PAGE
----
The recruitment of stromal cells to the site of tumor formation
Author(s)Saelzler, Matthew P. (Matthew Paul)
Massachusetts Institute of Technology. Dept. of Biology.
Robert A. Weinberg.
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Myofibroblasts are an alpha-smooth muscle actin ([alpha]-SMA)-expressing cell type found within human mammary carcinomas, but not in the normal mammary gland. Myofibroblasts can enhance tumor formation by promoting angiogenesis and invasion, and we therefore sought to better understand how myofibroblasts are incorporated into breast carcinomas. By identifying secreted factors that recruit myofibroblasts as well as the physical niche where they originated, we aimed to identify possible therapeutic targets to inhibit their incorporation. Using a newly developed mammary carcinoma model, termed BPLER, we identified CXCL1, VEGF, CCL5, and IL-6 as factors that may be important for the recruitment of myofibroblasts. We tested the ability of CXCL1, VEGF164, or CCL5 to affect tumor formation and induce the incorporation of a-SMApositive cells. We show that the expression in MCF-7-Ras modified human breast cancer cells of VEGF164, but not CXCL1 or CCL5, results in the promotion of primary tumor growth and the increased incorporation of [alpha]-SMA-positive cells. Furthermore, we demonstrate that these a-SMA-positive cells do not correlate with cells expressing CD34, a marker of endothelial cells, suggesting that these cells are not [alpha]-SMA-positive smooth muscle cells. Thus, we propose that VEGF is a critical factor that recruits myofibroblasts to the site of breast cancer formation. In another line of experiments, we examined the source of the [alpha]-SMA-positive cell population recruited to another mammary tumor model, termed BPHER-3.(cont.) In order to investigate whether these cells are derived from the bone marrow, we utilized chimeric mice that express green fluorescent protein (GFP) in their bone marrow and blood cells in order to look for incorporation of GFP-labeled cells within the stroma of a subcutaneously grown tumor. We demonstrated that green bone marrow-derived cells are robustly recruited to the site of BPHER-3 tumor formation; however strikingly, almost 100% of the [alpha]-SMA positive cells analyzed were GFP negative. Our results demonstrate that the [alpha]-SMA-positive cell population recruited to BPHER-3 tumors is not bone marrow-derived, but is instead recruited from the adjacent tissue microenvironment.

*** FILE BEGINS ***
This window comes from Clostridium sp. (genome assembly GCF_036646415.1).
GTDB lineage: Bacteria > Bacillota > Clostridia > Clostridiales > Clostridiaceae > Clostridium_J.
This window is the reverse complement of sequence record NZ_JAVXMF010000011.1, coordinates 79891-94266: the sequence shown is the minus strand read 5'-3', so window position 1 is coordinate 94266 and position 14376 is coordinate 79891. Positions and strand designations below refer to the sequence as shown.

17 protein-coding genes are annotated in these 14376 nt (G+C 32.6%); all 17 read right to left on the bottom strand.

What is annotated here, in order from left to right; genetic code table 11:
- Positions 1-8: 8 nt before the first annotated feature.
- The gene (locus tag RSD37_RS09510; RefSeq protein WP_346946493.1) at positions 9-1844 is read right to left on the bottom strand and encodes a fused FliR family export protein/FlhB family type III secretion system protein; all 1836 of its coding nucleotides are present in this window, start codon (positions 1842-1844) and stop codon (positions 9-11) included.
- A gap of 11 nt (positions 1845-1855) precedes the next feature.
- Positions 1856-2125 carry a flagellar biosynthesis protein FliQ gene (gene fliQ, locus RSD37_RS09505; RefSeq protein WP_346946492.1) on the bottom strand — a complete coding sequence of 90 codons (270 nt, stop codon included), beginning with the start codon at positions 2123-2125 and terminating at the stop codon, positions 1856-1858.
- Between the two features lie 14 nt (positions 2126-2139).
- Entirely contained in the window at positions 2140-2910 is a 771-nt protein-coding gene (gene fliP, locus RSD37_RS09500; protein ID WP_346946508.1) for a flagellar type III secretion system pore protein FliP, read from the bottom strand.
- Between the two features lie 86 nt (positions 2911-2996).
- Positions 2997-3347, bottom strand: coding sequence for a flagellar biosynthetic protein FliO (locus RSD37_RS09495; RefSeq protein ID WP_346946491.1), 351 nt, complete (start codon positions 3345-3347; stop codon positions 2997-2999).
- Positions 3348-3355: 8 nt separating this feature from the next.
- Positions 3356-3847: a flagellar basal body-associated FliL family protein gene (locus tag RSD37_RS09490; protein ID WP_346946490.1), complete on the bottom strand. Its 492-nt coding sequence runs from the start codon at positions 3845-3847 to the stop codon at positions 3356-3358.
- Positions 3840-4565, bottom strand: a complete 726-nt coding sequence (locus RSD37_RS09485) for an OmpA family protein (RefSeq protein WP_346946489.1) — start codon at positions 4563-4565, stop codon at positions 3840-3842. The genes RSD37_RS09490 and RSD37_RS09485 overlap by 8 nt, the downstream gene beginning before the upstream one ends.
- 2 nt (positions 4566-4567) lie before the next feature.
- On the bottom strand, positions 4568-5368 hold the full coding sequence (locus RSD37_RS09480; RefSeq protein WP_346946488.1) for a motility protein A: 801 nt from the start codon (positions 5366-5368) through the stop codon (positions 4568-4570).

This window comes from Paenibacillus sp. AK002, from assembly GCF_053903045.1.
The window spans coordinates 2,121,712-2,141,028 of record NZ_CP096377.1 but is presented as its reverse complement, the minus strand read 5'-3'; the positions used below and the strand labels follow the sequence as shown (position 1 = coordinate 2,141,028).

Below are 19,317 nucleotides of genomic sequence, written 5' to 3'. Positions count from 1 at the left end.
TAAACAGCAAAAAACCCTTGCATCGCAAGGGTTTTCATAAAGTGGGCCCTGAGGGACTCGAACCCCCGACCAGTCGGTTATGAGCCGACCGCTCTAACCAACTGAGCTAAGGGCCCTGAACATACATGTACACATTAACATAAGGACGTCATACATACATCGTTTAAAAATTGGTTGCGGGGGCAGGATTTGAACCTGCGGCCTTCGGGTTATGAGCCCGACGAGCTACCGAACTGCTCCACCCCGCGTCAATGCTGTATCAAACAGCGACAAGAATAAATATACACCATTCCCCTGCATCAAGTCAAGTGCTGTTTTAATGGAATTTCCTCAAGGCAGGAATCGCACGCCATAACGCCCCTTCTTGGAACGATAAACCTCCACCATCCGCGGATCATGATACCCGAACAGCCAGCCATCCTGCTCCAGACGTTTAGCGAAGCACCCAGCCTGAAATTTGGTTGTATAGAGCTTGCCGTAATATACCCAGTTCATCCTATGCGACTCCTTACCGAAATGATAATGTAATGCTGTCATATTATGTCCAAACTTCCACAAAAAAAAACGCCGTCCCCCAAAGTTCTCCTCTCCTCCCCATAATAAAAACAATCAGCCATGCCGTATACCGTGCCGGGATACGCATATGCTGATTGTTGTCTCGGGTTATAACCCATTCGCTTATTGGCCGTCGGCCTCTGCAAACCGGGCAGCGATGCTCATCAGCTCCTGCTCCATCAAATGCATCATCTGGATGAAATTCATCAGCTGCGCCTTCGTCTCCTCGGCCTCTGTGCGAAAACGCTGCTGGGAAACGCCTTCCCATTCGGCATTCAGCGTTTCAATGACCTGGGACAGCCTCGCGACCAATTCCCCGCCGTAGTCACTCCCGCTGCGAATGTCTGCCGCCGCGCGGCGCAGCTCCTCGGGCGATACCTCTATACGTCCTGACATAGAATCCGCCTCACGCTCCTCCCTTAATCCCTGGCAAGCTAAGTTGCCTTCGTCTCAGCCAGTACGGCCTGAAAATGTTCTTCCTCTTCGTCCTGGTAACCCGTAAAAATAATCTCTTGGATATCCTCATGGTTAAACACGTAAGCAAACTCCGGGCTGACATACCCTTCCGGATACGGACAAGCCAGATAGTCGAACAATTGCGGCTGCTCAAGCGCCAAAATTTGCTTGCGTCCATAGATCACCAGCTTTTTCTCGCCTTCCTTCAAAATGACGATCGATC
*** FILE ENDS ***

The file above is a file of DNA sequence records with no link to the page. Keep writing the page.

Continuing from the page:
Thesis (Ph. D.)--Massachusetts Institute of Technology, Dept. of Biology, February 2010.This electronic version was submitted by the student author. The certified thesis is available in the Institute Archives and Special Collections.Cataloged from student submitted PDF version of thesis. Vita.Includes bibliographical references.
DepartmentMassachusetts Institute of Technology. Department of Biology
Massachusetts Institute of Technology